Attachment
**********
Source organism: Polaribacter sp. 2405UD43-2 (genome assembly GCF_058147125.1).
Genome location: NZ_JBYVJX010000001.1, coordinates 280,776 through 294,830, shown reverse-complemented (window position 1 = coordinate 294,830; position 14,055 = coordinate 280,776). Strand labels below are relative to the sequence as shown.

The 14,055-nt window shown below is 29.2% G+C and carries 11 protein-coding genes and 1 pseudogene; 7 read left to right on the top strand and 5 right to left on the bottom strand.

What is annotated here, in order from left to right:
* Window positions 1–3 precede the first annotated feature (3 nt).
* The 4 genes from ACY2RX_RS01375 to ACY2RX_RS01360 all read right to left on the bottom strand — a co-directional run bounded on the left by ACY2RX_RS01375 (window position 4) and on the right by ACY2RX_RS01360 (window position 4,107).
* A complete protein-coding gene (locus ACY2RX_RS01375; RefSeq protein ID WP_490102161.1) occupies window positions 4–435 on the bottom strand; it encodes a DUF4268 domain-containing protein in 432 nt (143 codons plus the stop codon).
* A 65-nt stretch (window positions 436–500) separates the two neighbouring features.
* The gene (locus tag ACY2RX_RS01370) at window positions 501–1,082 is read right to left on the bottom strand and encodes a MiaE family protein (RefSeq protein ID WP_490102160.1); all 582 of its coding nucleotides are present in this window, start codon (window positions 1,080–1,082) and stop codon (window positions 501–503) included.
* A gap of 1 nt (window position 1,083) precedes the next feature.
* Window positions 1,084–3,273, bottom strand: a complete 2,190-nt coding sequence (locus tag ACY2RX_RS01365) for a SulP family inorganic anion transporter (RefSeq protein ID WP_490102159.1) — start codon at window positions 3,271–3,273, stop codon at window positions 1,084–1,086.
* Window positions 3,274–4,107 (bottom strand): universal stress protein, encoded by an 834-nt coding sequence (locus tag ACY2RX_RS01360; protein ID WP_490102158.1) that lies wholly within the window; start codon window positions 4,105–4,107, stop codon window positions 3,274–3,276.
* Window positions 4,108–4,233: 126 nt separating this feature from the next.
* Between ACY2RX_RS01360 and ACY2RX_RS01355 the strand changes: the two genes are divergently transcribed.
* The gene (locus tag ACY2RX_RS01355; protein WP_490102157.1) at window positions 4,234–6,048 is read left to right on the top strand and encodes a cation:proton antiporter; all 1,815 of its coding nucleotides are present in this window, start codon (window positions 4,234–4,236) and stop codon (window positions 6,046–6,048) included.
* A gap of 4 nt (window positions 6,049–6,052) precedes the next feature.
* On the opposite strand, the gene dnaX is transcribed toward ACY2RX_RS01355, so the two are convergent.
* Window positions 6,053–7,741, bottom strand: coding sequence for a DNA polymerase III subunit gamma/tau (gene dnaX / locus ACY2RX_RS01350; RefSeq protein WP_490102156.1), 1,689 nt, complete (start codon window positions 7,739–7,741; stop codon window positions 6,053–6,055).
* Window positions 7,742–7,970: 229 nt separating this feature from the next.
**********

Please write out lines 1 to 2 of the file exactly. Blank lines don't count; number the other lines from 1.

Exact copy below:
Source organism: Polaribacter sp. 2405UD43-2 (genome assembly GCF_058147125.1).
Genome location: NZ_JBYVJX010000001.1, coordinates 280,776 through 294,830, shown reverse-complemented (window position 1 = coordinate 294,830; position 14,055 = coordinate 280,776). Strand labels below are relative to the sequence as shown.